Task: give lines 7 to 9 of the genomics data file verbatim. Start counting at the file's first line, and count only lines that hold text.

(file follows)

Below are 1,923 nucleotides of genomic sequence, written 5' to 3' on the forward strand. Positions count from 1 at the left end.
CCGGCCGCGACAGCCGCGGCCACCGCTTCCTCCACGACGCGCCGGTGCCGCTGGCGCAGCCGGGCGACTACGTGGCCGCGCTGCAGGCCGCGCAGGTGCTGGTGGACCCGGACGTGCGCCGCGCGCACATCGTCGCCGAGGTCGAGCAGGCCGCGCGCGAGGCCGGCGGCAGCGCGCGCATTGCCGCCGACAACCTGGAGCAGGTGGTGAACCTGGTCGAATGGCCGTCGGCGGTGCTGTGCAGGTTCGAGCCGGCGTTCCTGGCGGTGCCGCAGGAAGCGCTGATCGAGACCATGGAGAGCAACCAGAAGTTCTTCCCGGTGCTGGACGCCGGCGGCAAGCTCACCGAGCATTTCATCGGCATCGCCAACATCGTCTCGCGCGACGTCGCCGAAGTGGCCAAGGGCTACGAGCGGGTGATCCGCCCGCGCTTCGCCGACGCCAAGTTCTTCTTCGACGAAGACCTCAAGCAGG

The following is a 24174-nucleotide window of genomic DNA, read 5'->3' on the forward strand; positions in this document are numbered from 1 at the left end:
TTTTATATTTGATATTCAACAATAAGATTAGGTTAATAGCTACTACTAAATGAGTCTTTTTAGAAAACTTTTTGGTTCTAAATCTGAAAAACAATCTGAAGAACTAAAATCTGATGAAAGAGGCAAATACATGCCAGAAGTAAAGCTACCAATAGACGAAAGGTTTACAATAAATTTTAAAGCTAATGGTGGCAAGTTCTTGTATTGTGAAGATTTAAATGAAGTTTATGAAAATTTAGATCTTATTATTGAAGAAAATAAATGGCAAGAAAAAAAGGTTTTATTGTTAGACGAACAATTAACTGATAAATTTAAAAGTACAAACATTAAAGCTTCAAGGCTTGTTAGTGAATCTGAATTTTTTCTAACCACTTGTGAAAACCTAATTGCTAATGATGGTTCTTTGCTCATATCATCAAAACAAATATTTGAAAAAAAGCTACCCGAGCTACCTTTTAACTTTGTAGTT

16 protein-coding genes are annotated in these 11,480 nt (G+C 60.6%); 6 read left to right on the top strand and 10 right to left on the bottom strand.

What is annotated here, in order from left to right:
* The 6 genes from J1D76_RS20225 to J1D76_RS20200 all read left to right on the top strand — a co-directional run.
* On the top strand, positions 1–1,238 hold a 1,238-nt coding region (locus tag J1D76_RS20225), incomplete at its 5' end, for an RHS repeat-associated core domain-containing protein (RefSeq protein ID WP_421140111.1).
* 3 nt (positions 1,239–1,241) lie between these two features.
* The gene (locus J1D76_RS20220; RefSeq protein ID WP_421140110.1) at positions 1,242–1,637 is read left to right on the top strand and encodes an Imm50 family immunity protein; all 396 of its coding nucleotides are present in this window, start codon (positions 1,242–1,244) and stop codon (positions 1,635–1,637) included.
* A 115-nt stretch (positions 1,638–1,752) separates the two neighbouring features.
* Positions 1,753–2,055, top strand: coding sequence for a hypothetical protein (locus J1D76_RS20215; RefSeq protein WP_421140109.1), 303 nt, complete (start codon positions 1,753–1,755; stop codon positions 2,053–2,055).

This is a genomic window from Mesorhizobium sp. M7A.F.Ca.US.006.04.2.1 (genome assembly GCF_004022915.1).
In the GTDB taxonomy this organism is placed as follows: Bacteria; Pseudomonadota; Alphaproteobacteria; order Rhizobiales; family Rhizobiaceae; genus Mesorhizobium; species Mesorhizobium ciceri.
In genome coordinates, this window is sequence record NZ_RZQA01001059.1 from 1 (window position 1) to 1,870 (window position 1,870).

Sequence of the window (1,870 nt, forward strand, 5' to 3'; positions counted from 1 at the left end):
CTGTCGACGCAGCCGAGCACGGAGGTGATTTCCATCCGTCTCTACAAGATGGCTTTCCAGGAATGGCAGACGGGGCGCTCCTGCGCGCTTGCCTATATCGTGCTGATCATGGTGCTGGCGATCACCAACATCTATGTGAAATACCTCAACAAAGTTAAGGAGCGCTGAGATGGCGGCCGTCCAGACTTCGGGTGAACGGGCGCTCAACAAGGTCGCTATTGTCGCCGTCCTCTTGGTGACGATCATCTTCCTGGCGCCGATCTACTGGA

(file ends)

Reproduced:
* The 6 genes from J1D76_RS20225 to J1D76_RS20200 all read left to right on the top strand — a co-directional run.
* On the top strand, positions 1–1,238 hold a 1,238-nt coding region (locus tag J1D76_RS20225), incomplete at its 5' end, for an RHS repeat-associated core domain-containing protein (RefSeq protein ID WP_421140111.1).
* 3 nt (positions 1,239–1,241) lie between these two features.